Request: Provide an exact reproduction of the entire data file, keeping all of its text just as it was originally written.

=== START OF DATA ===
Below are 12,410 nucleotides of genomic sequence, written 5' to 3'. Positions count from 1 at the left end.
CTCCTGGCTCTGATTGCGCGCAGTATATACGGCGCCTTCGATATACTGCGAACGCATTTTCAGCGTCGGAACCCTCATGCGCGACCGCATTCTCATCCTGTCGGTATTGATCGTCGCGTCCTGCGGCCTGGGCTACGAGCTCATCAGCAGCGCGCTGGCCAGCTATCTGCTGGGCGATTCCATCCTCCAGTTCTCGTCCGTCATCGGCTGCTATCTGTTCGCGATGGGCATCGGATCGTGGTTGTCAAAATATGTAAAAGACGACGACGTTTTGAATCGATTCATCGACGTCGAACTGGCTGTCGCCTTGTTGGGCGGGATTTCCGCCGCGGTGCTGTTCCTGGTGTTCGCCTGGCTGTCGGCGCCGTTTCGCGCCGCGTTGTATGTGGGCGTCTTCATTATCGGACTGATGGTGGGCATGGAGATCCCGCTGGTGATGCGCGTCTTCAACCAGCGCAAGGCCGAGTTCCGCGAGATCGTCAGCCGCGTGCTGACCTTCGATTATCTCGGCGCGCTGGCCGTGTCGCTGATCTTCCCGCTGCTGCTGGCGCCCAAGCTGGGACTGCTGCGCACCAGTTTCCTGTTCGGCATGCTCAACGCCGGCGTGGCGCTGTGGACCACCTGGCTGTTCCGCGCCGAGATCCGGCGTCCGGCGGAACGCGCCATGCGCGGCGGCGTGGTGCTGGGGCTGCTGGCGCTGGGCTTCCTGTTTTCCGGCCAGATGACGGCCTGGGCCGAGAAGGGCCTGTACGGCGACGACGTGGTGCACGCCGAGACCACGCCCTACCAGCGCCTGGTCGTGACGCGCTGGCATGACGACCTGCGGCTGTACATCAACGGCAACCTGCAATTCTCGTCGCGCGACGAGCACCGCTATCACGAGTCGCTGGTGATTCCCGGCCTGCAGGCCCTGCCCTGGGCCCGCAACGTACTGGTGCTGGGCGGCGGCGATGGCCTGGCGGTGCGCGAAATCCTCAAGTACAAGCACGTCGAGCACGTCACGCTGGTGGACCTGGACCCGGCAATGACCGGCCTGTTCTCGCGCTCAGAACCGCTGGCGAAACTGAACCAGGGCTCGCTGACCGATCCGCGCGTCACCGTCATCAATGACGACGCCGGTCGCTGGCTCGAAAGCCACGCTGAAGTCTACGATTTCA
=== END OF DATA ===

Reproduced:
Below are 12,410 nucleotides of genomic sequence, written 5' to 3'. Positions count from 1 at the left end.
CTCCTGGCTCTGATTGCGCGCAGTATATACGGCGCCTTCGATATACTGCGAACGCATTTTCAGCGTCGGAACCCTCATGCGCGACCGCATTCTCATCCTGTCGGTATTGATCGTCGCGTCCTGCGGCCTGGGCTACGAGCTCATCAGCAGCGCGCTGGCCAGCTATCTGCTGGGCGATTCCATCCTCCAGTTCTCGTCCGTCATCGGCTGCTATCTGTTCGCGATGGGCATCGGATCGTGGTTGTCAAAATATGTAAAAGACGACGACGTTTTGAATCGATTCATCGACGTCGAACTGGCTGTCGCCTTGTTGGGCGGGATTTCCGCCGCGGTGCTGTTCCTGGTGTTCGCCTGGCTGTCGGCGCCGTTTCGCGCCGCGTTGTATGTGGGCGTCTTCATTATCGGACTGATGGTGGGCATGGAGATCCCGCTGGTGATGCGCGTCTTCAACCAGCGCAAGGCCGAGTTCCGCGAGATCGTCAGCCGCGTGCTGACCTTCGATTATCTCGGCGCGCTGGCCGTGTCGCTGATCTTCCCGCTGCTGCTGGCGCCCAAGCTGGGACTGCTGCGCACCAGTTTCCTGTTCGGCATGCTCAACGCCGGCGTGGCGCTGTGGACCACCTGGCTGTTCCGCGCCGAGATCCGGCGTCCGGCGGAACGCGCCATGCGCGGCGGCGTGGTGCTGGGGCTGCTGGCGCTGGGCTTCCTGTTTTCCGGCCAGATGACGGCCTGGGCCGAGAAGGGCCTGTACGGCGACGACGTGGTGCACGCCGAGACCACGCCCTACCAGCGCCTGGTCGTGACGCGCTGGCATGACGACCTGCGGCTGTACATCAACGGCAACCTGCAATTCTCGTCGCGCGACGAGCACCGCTATCACGAGTCGCTGGTGATTCCCGGCCTGCAGGCCCTGCCCTGGGCCCGCAACGTACTGGTGCTGGGCGGCGGCGATGGCCTGGCGGTGCGCGAAATCCTCAAGTACAAGCACGTCGAGCACGTCACGCTGGTGGACCTGGACCCGGCAATGACCGGCCTGTTCTCGCGCTCAGAACCGCTGGCGAAACTGAACCAGGGCTCGCTGACCGATCCGCGCGTCACCGTCATCAATGACGACGCCGGTCGCTGGCTCGAAAGCCACGCTGAAGTCTACGATTTCA